Basic Online Blackjack Rules
The basic rules of blackjack are very straightforward and easy to learn. They are easily applied to online as well as casino blackjack.
Each card has a numerical value that corresponds to the number displayed on the card. For example, a two is worth two, an eight is worth eight etc. Along with tens being worth ten, face cards also share this value. Aces are a special case, and can be worth either one or eleven. It is up to you to decide the value of the card, and you can do this at any point during the hand. For example, if you are dealt an ace after having an initial hand of 14, you can choose to have the value of the ace be one in order to not bust. A hand containing an ace is called a soft hand, and a hand with no aces is called a hard hand. A hard hand can only be counted one way, since all cards other than aces have a set value.
Each player lays down a bet to begin the game. The dealer then deals each player two cards, one at a time, starting with the player at his left and continuing clockwise. In single and double-deck blackjack games, the cards are dealt face down. In all online casinos’ blackjack games, as well as physical casinos’ blackjack games that use a shoe (four or more decks), the cards are dealt face up. The dealer also deals himself two cards, one face up and one face down, no matter what the number of decks are being used. (The face-down card is also called the hole card).
Each player must add the value of his or her cards to determine what the hand is worth. For example, if you have a five and a seven, your hand is worth twelve. If you have a nine and a jack, your hand is worth nineteen. If you have an ace and six, you have a total of seventeen or seven. If you have a queen and an ace, you have twenty-one (you would never want to count the ace as one in this situation). That total is called a blackjack. If you are initially dealt a blackjack, this is called a natural.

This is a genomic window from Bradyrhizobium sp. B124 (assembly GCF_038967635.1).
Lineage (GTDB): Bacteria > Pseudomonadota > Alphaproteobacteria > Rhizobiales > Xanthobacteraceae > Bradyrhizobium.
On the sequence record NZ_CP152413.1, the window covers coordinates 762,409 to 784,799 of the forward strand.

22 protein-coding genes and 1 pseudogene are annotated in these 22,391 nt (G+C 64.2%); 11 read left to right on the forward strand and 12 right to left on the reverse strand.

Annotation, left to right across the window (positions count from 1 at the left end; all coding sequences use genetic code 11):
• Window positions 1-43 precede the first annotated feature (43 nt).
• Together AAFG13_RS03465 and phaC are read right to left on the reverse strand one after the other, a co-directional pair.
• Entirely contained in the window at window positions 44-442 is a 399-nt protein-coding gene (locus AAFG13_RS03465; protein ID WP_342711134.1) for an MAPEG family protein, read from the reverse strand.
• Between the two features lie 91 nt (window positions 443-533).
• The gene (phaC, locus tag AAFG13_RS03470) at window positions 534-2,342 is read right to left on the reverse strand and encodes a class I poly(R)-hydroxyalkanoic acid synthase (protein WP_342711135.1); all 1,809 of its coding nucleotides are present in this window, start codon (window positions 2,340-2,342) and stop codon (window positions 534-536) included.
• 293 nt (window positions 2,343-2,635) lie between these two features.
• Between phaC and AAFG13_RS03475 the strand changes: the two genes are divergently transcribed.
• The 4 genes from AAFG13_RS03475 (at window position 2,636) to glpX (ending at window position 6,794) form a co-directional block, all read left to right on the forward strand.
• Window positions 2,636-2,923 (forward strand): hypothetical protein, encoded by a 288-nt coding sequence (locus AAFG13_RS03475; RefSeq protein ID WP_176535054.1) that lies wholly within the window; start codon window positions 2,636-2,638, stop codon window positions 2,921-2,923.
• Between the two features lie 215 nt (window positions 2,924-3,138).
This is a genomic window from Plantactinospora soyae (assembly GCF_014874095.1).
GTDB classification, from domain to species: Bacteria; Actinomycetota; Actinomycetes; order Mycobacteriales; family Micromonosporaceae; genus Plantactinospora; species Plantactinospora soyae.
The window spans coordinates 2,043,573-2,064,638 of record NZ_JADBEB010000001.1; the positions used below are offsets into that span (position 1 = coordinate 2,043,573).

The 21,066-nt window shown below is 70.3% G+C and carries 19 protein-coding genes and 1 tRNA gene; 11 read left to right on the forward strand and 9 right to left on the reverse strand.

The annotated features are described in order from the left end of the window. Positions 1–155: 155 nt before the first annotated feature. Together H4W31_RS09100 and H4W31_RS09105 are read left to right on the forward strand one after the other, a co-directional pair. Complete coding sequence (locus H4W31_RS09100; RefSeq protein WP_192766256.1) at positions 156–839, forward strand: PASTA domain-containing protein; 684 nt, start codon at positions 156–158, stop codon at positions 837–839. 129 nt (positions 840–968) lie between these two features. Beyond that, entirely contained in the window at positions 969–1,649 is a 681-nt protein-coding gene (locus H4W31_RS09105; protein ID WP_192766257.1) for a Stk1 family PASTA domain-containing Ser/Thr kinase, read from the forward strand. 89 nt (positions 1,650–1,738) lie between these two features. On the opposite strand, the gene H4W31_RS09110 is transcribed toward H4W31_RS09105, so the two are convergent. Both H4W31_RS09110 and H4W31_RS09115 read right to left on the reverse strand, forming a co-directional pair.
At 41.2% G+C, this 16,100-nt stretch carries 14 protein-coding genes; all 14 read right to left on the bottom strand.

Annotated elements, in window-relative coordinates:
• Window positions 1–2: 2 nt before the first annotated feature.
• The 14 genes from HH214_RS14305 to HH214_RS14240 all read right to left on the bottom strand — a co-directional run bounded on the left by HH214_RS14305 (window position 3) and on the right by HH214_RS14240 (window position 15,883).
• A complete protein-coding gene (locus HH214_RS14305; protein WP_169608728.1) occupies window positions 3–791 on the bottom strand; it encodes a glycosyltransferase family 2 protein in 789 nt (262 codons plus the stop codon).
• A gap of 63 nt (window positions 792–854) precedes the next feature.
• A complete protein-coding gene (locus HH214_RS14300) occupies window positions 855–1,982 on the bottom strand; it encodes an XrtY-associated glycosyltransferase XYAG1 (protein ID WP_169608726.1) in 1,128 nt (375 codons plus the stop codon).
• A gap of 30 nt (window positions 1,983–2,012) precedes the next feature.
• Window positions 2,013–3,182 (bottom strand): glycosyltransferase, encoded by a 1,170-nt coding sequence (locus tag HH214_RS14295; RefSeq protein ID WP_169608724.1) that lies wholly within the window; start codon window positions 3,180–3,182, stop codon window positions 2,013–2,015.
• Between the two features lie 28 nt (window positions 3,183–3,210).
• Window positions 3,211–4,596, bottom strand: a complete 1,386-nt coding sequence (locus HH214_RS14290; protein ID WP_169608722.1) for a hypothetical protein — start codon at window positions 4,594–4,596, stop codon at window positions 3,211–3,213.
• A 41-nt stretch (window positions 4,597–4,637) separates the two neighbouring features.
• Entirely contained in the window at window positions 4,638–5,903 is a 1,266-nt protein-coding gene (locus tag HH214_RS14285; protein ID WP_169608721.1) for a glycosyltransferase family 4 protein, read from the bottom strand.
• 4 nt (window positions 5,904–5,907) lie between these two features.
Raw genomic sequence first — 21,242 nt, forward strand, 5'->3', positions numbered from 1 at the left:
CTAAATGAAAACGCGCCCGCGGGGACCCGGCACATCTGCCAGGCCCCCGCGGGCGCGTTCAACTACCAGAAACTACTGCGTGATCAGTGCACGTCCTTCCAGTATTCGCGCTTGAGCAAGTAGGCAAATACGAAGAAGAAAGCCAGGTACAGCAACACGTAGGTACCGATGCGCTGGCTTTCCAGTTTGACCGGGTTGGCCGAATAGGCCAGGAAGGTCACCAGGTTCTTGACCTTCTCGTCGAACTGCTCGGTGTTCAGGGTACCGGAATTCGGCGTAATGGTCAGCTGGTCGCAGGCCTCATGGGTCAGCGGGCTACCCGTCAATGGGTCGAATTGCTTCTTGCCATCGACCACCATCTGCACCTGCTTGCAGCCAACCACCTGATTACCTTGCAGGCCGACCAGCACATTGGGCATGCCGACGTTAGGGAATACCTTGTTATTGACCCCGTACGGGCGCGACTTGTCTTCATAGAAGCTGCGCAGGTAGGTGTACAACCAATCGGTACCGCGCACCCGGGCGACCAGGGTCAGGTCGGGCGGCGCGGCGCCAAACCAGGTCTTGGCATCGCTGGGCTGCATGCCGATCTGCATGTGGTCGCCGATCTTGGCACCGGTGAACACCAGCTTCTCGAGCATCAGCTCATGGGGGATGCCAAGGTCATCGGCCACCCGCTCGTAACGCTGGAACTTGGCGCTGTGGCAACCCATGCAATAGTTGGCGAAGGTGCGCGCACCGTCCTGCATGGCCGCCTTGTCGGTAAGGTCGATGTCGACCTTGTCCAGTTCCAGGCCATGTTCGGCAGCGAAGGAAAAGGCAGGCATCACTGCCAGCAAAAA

Each player plays against the dealer and not each other. No matter how many players are sitting at your blackjack table, your object is to beat the dealer, so don’t worry about the other players’ hands. You can beat the dealer in two ways. If your cards total twenty-one or lower and that total is higher than the total of the dealer’s hand, you win. If the dealer goes over twenty-one, then you win. Any value over twenty-one is called a busted hand. The same applies to you: if your hand total is over twenty-one, then you’ve busted and automatically lose.
Before proceeding to learn about the more complex aspects of the game, take a moment to familiarize yourself with the Blackjack Table Layout.
The dealer always plays his hand last. That means his face-down card remains unknown to the players until he turns it over to play his hand. It would be no challenge to the players if both the dealer’s cards were turned face up at the beginning. In turn, it would also be unfair to the players if both the dealer’s cards were face down. The players need to judge how to play their hands based on the dealer’s face-up card and the total of their hand.
The reason the dealer deals the cards to the players face down when using one or two decks is that the use of only 52 or 104 cards makes it easier for the players to keep track of the cards that have been played. By dealing the cards face down, the dealer makes it tougher for players to count cards. By using three or more decks, which makes it more difficult to count cards, the house increases its advantage, so it allows the players to see each other’s hand to compensate for the greater house advantage. The house only gains anywhere from .30 percent to .60 percent, depending on the number of decks being used.